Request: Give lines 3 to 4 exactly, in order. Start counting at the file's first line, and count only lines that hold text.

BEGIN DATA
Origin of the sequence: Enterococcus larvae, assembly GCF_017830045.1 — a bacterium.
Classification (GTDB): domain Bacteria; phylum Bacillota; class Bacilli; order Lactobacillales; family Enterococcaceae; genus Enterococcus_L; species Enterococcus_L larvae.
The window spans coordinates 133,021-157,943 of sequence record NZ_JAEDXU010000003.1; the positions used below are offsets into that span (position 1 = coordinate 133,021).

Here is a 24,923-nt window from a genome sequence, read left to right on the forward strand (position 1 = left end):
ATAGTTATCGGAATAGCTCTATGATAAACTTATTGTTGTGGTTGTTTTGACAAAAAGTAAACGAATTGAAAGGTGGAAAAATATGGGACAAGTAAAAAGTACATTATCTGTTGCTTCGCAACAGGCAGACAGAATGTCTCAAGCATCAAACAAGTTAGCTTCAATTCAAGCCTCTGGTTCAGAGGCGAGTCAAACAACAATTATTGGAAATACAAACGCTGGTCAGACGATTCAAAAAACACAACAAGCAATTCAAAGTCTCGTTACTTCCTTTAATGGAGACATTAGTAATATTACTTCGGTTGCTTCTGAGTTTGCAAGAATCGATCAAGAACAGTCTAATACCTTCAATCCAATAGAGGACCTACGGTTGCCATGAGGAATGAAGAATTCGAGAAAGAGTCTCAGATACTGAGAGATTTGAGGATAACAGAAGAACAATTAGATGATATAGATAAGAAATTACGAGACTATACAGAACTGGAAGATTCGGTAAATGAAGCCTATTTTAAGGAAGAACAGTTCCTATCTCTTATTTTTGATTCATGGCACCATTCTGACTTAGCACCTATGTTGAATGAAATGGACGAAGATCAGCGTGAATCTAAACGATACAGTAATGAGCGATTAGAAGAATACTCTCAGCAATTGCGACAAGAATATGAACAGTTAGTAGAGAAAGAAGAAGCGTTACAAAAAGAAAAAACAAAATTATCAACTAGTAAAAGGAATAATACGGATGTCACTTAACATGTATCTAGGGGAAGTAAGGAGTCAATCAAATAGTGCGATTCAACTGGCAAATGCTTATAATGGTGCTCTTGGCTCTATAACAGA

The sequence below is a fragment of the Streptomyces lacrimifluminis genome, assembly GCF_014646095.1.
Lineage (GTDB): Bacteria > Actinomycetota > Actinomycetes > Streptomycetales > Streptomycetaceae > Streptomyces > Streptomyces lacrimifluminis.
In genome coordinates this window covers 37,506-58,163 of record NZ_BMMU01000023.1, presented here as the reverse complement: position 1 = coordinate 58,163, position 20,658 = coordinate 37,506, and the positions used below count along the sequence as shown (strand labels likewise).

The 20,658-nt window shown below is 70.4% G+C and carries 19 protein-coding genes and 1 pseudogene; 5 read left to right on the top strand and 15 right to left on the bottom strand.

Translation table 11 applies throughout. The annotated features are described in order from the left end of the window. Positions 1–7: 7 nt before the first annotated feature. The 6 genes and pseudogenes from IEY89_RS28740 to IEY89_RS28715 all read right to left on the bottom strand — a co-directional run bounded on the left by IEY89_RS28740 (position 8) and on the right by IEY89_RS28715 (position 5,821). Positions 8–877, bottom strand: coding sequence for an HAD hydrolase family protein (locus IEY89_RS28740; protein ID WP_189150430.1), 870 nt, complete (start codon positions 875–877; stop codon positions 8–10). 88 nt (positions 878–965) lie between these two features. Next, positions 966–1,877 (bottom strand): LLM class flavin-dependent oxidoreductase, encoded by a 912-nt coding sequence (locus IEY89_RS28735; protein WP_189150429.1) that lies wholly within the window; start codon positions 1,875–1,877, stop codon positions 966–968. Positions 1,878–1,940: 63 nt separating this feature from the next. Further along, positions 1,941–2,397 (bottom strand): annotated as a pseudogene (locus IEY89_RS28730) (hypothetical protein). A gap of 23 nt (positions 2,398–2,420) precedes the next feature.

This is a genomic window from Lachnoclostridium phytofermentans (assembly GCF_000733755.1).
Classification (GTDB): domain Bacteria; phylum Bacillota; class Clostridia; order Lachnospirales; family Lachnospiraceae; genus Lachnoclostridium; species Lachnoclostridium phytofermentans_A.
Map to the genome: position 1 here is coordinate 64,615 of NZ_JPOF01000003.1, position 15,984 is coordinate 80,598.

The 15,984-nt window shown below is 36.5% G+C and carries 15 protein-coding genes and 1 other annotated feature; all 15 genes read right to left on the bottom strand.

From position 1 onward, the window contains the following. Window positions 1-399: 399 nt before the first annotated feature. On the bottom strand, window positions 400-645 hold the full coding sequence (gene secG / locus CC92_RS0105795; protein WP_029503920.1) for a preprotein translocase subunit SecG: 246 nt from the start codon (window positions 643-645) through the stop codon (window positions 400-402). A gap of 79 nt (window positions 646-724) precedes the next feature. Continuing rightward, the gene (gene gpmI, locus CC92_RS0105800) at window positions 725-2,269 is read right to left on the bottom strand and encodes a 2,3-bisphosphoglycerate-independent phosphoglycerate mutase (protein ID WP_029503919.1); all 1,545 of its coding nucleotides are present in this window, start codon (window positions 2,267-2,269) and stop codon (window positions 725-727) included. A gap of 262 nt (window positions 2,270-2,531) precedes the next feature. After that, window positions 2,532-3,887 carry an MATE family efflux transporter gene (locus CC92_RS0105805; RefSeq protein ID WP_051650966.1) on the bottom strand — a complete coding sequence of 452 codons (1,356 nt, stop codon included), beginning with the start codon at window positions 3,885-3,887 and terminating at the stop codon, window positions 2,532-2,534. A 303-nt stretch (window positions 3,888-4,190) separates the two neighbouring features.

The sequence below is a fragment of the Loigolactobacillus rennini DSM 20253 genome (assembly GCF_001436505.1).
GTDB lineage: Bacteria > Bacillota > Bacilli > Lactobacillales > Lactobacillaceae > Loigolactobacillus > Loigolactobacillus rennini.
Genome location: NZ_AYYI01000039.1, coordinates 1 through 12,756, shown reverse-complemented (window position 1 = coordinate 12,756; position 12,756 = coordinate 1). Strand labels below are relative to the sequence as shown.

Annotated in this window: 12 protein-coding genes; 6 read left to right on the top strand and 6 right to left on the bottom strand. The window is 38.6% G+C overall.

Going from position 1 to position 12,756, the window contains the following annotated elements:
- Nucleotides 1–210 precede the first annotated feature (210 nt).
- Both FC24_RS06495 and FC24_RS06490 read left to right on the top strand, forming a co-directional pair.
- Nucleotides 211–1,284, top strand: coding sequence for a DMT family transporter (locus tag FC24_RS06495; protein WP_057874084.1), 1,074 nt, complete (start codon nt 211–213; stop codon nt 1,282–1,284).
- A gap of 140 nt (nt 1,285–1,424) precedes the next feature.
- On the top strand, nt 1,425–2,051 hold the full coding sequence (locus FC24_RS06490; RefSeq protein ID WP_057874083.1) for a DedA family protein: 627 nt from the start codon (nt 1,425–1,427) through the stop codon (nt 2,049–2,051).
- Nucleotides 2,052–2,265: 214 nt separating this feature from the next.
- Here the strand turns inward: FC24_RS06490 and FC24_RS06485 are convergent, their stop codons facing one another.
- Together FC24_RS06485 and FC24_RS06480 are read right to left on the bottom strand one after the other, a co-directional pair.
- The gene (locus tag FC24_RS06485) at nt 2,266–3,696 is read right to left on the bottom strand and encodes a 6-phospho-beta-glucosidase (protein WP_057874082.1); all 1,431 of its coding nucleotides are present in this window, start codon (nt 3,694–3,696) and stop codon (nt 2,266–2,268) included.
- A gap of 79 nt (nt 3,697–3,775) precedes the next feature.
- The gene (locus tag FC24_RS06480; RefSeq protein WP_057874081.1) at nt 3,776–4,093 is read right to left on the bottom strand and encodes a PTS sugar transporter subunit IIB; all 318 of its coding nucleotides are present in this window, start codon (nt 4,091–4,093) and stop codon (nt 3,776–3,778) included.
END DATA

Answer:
The window spans coordinates 133,021-157,943 of sequence record NZ_JAEDXU010000003.1; the positions used below are offsets into that span (position 1 = coordinate 133,021).

Here is a 24,923-nt window from a genome sequence, read left to right on the forward strand (position 1 = left end):